We’re all guilty of untagging horrendous and unflattering (usually drunken) photos from Facebook, but sometimes they’re so bad you just have to delete them, or get your friends to. But now it’s been revealed that those embarrassing/ugly/incriminating photos we so swiftly deleted may still exist somewhere online.
According to All Facebook, the social network has recently admitted that cached versions of photos may not be completely deleted and may still be floating around the web. Apparently they’re not easy to find and the complex URLs will contain lots of letters and numbers, but anyone who knew the exact address would still be able to access them.
Ars Technica’s Jacqui Cheng first flagged up the problem three years ago, but it seems it still hasn’t been rectified. In a series of emails back and forth between Facebook and Cheng a spokesperson wrote:
“The systems we used for photo storage a few years ago did not always delete images from content delivery networks in a reasonable period of time, even though they were immediately removed from the site.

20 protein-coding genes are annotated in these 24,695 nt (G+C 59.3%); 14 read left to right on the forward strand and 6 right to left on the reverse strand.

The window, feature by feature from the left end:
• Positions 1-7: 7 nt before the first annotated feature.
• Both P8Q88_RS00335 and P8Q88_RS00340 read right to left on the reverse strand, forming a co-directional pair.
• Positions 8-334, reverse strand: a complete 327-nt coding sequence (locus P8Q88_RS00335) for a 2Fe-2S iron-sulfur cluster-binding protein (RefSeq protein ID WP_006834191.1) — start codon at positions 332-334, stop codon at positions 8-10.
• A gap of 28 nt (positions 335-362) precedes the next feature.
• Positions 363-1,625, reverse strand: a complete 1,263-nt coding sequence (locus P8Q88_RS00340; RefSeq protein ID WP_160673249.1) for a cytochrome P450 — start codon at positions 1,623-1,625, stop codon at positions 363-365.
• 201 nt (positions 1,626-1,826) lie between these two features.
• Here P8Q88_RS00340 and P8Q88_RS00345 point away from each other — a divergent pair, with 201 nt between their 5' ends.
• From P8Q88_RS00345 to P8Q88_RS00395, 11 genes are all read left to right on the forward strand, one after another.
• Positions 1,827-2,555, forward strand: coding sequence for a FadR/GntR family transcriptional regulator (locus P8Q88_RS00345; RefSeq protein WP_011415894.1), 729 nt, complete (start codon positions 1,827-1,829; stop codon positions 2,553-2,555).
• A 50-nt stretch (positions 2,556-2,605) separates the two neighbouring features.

“We have been working hard to move our photo storage to newer systems that do ensure that photos are fully deleted within 45 days of the removal request being received.
This process is nearly complete, and there is only a very small percentage of user photos still on the old system awaiting migration. The URL you provided was stored on this legacy system. We expect this process to be completed within the next month or two, at which point we will verify that the migration is complete and we will disable all of the old content.”
Given Facebook is SO huge it’s bound to encounter these kinds of problems from time to time, but you’d have thought this issue would now be sorted three years down the line.
The fact some old photos may still be somewhere probably won’t hurt or offend anyone in the long run (unless you’ve been doing really bad things and there was photo evidence on Facebook at some point to prove it), but it’s more the principle that users don’t have the ability to properly control content that belongs to them. But then again if that’s the case, maybe they shouldn’t be on Facebook at all…[Via All Facebook]